The Libertarian Party's vice presidential candidate swung through the Triad on Monday with his pitch: Give the nation's third party a chance. You might like it.
Retired Judge Jim Gray did not play to large crowds. Just six people -- including the candidate himself -- had arrived for his 6:30 p.m. Greensboro fundraiser as of 7 p.m. But Gray insisted that he and the party's presidential nominee, former New Mexico Gov. Gary Johnson, are in the presidential race to win and that they back ideas most Americans agree with.
That includes a 43 percent reduction in the federal budget to end deficit spending, replacing the federal income tax with a sales tax, ending the war in Afghanistan, closing military bases around the world and legalizing marijuana.
"You can agree with us or disagree with us -- you know where we stand," said Gray, a former federal prosecutor and California Superior Court judge. "But agree with us on the big things. ... Be Libertarian with us this election, and if you're not happy with prosperity, equal opportunity and freedom, you're always welcome four years from now to vote back for politics as usual."
Gray called for a complete overhaul of the education system, replacing school funding with tuition vouchers for parents. Parental choice would lead to vastly better schools, he said.
He called for an end to the government war on drugs, which he has dubbed the biggest policy mistake in this country since slavery. He discussed tiered Social Security reforms that would raise the retirement age to 70 and turn the safety net into a private savings plan for people under 30.
He called President Obama and Republican presidential hopeful Mitt Romney "Robamaney," saying there was little difference between them. He also said he doesn't believe the president has proved he was born in this country.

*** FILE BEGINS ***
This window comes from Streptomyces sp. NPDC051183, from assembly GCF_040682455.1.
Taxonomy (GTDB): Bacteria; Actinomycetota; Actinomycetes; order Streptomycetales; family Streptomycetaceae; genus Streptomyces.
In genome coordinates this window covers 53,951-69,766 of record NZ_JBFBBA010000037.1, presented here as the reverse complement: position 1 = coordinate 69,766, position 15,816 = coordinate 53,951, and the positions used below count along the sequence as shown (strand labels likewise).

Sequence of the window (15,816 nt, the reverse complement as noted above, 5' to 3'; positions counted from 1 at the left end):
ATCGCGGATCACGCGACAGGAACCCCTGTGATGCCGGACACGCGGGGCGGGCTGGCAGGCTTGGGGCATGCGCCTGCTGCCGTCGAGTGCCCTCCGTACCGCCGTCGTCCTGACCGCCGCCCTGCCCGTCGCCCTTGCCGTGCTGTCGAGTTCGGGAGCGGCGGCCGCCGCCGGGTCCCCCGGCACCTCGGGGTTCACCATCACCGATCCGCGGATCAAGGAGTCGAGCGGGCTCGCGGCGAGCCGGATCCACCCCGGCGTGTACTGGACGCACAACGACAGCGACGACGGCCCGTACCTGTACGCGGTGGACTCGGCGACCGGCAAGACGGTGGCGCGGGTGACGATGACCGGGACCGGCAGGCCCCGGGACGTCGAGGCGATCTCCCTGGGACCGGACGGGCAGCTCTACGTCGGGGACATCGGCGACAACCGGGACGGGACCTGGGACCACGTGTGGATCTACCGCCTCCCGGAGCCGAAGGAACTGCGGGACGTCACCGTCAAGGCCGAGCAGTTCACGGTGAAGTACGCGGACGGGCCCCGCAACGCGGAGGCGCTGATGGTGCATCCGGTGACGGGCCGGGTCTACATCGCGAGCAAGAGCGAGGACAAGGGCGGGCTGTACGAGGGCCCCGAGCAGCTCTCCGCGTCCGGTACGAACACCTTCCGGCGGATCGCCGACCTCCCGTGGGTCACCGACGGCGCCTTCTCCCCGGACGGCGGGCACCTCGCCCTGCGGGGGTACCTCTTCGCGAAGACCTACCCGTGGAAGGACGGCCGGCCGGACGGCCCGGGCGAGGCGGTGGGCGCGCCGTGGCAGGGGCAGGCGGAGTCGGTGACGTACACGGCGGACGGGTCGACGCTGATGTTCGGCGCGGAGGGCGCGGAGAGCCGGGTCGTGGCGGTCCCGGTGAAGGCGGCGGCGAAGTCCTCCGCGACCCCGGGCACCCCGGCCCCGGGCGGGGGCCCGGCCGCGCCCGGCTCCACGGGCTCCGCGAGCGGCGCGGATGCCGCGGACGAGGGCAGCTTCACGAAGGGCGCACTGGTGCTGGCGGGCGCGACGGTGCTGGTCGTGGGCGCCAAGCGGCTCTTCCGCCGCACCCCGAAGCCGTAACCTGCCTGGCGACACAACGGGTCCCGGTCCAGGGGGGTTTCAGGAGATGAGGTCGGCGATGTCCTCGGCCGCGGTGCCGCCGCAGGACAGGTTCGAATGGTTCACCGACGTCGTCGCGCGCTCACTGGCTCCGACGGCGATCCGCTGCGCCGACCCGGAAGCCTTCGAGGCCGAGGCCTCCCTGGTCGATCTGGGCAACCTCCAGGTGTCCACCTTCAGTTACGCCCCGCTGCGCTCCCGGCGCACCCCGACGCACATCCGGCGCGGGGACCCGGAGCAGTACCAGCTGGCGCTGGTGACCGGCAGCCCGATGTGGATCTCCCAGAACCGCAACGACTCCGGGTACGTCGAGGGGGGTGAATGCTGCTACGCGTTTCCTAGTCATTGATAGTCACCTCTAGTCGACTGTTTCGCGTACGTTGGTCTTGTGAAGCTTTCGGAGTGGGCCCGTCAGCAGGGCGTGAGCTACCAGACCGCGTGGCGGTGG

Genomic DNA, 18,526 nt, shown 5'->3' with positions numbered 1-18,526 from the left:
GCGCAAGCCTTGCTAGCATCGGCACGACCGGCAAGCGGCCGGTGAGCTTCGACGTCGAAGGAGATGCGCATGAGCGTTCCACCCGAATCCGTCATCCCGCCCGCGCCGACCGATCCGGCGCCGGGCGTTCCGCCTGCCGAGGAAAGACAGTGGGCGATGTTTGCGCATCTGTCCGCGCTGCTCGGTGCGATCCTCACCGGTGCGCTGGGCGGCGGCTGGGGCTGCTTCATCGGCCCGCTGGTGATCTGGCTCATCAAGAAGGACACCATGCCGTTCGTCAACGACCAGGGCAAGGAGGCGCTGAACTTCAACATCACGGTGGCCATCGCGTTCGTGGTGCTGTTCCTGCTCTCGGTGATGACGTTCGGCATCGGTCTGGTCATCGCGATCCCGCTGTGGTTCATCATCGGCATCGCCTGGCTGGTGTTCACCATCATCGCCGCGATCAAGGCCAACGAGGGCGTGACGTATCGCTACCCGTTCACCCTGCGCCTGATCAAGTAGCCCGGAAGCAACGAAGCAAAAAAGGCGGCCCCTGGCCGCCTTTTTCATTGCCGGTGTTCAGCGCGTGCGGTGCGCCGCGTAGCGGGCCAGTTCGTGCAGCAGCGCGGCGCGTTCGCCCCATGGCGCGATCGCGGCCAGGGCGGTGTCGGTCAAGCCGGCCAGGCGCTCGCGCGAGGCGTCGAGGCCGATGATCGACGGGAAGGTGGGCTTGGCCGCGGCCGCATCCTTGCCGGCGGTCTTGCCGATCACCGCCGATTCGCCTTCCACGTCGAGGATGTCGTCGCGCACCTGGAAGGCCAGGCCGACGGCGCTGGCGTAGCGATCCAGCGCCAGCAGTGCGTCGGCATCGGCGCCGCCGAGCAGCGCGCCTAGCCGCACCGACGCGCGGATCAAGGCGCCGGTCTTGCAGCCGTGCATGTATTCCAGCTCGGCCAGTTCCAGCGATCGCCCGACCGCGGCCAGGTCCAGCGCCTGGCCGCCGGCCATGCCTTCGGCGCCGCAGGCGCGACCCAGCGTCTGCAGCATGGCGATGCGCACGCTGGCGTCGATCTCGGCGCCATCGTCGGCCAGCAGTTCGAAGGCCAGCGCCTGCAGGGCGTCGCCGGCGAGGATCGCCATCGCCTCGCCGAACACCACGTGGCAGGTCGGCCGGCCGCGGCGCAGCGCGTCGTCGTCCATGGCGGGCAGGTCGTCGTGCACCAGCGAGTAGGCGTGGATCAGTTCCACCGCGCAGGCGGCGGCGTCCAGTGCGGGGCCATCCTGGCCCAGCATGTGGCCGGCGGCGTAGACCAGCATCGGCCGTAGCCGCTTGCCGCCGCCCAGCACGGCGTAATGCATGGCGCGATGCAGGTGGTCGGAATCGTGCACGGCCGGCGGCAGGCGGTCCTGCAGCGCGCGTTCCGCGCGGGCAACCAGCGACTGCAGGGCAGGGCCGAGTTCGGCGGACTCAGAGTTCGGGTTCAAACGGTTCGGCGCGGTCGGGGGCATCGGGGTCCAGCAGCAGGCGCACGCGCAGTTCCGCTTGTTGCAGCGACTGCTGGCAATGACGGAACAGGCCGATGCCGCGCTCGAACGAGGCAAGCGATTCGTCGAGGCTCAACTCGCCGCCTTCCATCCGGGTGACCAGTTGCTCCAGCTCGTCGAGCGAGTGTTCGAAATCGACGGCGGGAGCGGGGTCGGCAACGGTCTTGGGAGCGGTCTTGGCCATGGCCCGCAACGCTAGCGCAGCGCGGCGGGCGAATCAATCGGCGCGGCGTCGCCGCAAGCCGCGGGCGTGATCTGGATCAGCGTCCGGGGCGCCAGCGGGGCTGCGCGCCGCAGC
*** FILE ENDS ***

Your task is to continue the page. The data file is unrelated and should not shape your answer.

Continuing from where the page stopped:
This common theory, disproved for many when the president made his Hawaiian birth certificate public, would disqualify Obama from office. So would, for example, being under 32 years old, Gray said twice.
Questioned on this, he acknowledged the Constitution requires presidential candidates to be 35.
"I sit corrected," Gray said. "It's the only mistake I've made on this campaign. I think it's 32 to be a member of Congress."
That is also incorrect. It's 25 for the House and 30 for the Senate.
Gray and Johnson are on the ballot in 37 states, including North Carolina, according to the Libertarian Party, which has worked to meet stringent third-party requirements in many states.
The party expects to be on the ballot in all 50 states by November, Executive Director Carla Howell said last week.
But Johnson and Gray have not been invited to participate in the presidential debates because they haven't reached a 15 percent polling threshold. Gray asked that anyone called by a presidential pollster express support for the Libertarian candidates to get them in the debates.
"We will merit your vote thereafter," he said.
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